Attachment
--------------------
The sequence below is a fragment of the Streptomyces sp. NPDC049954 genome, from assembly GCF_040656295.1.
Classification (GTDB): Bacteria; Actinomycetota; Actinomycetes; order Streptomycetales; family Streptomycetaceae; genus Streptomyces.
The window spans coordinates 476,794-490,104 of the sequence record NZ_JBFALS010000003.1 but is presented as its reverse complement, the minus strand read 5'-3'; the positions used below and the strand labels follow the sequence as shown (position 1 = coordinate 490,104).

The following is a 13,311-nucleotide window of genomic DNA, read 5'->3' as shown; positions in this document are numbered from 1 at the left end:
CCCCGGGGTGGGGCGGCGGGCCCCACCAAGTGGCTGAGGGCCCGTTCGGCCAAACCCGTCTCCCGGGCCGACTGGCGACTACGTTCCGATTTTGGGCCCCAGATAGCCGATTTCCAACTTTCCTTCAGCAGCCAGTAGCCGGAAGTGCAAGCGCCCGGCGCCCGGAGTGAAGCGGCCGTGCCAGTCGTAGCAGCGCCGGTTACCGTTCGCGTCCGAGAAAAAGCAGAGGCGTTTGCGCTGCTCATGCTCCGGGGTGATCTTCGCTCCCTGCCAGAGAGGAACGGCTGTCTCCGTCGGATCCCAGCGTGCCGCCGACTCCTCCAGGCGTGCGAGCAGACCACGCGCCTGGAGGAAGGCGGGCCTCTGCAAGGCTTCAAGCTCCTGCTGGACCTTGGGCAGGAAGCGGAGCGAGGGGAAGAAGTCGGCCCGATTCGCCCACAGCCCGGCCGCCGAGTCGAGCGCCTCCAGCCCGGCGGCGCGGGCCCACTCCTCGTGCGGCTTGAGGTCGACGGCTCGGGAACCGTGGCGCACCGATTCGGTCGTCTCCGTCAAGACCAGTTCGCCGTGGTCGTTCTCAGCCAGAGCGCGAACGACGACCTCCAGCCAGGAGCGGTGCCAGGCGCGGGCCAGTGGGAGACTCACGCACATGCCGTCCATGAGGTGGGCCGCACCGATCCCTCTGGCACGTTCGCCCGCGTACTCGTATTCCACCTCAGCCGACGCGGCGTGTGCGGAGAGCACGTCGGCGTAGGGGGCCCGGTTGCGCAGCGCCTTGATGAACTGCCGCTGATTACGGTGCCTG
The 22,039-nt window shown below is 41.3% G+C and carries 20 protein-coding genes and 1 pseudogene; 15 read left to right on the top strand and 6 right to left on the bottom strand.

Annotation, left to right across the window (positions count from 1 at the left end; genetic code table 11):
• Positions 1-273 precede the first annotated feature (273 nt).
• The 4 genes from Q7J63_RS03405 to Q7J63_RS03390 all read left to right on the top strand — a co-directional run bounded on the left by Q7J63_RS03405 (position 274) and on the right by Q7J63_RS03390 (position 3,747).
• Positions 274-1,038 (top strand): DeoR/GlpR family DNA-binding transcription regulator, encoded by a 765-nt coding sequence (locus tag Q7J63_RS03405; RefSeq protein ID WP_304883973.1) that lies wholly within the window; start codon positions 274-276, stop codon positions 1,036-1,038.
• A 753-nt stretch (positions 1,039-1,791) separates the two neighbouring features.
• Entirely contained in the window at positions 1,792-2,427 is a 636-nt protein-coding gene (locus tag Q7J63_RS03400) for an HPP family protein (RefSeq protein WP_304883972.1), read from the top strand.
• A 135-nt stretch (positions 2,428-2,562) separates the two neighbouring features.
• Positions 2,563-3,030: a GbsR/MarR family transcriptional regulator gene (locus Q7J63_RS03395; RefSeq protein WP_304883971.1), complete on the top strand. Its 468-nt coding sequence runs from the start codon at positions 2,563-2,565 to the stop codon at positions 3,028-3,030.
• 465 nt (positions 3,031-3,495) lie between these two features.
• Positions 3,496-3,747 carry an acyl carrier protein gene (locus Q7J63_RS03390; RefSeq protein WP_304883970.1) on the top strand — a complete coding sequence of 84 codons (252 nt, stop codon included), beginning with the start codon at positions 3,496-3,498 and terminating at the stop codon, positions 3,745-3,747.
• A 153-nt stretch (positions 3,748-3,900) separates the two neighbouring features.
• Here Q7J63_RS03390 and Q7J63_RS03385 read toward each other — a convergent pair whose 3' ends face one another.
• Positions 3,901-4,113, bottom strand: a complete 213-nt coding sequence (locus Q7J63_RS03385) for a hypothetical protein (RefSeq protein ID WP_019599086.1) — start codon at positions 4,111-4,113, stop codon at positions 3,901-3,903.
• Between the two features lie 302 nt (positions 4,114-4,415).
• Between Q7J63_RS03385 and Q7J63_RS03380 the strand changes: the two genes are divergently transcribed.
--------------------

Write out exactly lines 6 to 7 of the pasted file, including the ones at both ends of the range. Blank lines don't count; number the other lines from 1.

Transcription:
The 22,039-nt window shown below is 41.3% G+C and carries 20 protein-coding genes and 1 pseudogene; 15 read left to right on the top strand and 6 right to left on the bottom strand.

Annotation, left to right across the window (positions count from 1 at the left end; genetic code table 11):